When people in Pennsylvania are pulled over by officers who suspect that they might be under the influence of alcohol, they may be asked to perform several tests at the roadside. There are types of field sobriety tests and their admissibility in court or known as SFSTs. There are three tests that officers might conduct to try to develop probable cause for a DUI arrest. These tests include the horizontal gaze nystagmus, the one-leg stand, and the walk-and-turn. Unlike chemical tests after an arrest, people are not legally required to submit to SFSTs. However, if they do, they may wonder whether the tests are admissible in court. Here is what the legal team at DiCindio Law thinks that you should know about SFSTs and their admissibility.
What are the standardized field sobriety tests?
The standardized field sobriety tests are a battery of tests that were created and standardized by the National Highway Traffic Safety Administration in the 1970s and 1980s. When these tests are properly administered, the NHTSA claims that they are effective in helping to determine whether a motorist is under the influence of alcohol. However, the tests are subjective and are frequently not administered according to the standards. They also do not work for all people because of medical conditions and other issues that might impact motor control and eye movements. The three standardized tests include the horizontal gaze nystagmus, the walk-and-turn, and the one-leg stand. Officers might also ask people to submit to other field sobriety tests that are not standardized.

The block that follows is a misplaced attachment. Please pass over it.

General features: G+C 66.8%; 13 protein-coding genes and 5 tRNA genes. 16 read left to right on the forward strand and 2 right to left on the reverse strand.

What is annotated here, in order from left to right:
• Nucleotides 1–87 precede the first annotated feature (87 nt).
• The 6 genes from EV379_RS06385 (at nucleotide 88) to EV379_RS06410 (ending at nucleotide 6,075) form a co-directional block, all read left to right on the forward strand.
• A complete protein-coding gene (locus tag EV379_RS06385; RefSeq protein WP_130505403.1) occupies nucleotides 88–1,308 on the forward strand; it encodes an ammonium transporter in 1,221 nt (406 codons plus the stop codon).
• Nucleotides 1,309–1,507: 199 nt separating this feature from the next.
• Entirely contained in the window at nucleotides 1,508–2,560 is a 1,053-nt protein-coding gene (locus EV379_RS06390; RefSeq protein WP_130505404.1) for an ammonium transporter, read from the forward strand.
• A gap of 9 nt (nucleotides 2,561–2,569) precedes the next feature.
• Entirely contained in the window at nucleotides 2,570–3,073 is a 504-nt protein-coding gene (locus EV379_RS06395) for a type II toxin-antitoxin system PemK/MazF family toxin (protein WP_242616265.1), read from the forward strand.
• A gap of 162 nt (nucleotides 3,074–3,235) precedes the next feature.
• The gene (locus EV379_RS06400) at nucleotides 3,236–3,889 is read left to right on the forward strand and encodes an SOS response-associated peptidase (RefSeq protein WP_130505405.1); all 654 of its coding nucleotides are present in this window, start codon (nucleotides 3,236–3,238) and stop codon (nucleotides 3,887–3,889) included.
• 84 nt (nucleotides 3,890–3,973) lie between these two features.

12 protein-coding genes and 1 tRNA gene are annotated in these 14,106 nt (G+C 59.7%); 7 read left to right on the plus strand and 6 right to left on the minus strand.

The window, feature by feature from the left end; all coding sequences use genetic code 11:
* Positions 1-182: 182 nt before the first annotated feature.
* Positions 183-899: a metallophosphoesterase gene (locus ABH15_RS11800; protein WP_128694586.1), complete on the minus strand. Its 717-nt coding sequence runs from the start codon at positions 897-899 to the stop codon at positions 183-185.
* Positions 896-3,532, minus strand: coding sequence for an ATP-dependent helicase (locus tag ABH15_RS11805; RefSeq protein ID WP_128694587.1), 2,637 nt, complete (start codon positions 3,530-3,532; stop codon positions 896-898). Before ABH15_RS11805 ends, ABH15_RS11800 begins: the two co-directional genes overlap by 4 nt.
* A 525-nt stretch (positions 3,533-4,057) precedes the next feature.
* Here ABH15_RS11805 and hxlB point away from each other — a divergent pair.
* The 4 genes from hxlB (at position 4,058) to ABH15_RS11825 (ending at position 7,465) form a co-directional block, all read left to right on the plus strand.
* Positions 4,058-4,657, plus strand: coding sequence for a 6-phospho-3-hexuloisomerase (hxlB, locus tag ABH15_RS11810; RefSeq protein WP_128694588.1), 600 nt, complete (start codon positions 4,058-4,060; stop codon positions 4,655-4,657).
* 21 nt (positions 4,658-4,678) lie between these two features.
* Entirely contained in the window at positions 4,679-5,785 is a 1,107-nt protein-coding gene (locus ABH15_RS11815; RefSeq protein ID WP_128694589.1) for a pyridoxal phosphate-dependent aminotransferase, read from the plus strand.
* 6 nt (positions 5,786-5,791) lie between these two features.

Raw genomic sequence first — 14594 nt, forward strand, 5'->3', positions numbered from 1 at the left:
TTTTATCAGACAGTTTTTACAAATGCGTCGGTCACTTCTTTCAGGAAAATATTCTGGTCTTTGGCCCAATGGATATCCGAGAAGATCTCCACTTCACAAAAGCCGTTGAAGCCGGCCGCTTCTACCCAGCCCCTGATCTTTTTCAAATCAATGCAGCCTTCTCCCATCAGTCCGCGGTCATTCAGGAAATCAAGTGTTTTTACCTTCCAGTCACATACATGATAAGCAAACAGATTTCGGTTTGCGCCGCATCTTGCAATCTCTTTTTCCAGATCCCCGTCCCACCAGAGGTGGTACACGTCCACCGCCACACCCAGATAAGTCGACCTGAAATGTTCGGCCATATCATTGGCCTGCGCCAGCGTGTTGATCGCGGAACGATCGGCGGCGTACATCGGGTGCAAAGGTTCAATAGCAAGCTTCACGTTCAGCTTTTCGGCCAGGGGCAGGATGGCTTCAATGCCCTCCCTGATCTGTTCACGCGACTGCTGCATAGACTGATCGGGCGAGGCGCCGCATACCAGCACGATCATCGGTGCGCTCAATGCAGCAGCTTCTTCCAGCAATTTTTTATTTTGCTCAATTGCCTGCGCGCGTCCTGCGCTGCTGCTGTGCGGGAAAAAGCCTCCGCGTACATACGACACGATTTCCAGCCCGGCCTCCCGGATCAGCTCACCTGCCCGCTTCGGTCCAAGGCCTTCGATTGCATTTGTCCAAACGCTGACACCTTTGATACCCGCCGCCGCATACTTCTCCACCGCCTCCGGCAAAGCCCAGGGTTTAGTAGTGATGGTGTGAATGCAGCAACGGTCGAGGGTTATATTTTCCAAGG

Horizontal gaze nystagmus test
The HGN test looks for an involuntary jerking movement of the eyes when they move to look to the side. Normally, nystagmus happens when people’s eyes are rotated at high side angles. In people who are under the influence of alcohol, the jerking motions are exaggerated and may be seen at smaller angles. People who are impaired by alcohol also have trouble tracking a moving object with their eyes. In this test, the police officer uses a pen and asks the person to track it with his or her eyes as the officer slowly moves it to the side. The officer observes the person’s eyes to watch for three things. The officer will look to see if the person’s eyes are unable to smoothly track the object. He or she will also look for distinct and sustained jerking motions when the eyes reach the maximum deviation and if the jerking is observed before the eyes reach a 45-degree angle from the center.
The walk-and-turn test is the second of the three SFSTs. In this test, the officer asks the person to take nine heel-to-toe steps on a straight line. Once the person takes the steps, he or she is asked to turn around on one foot and return in the same way back to the starting point. The officer will watch to see if the person exhibits any of the eight following signs that might indicate that he or she is impaired:
- Inability to maintain balance while being told the instructions
- Starting to walk before the officer has finished giving the instructions
- Stopping during the walk to regain balance
- Not touching heel-to-toe
- Extending arms out for balance
- Stepping off of the line
- Taking the wrong number of steps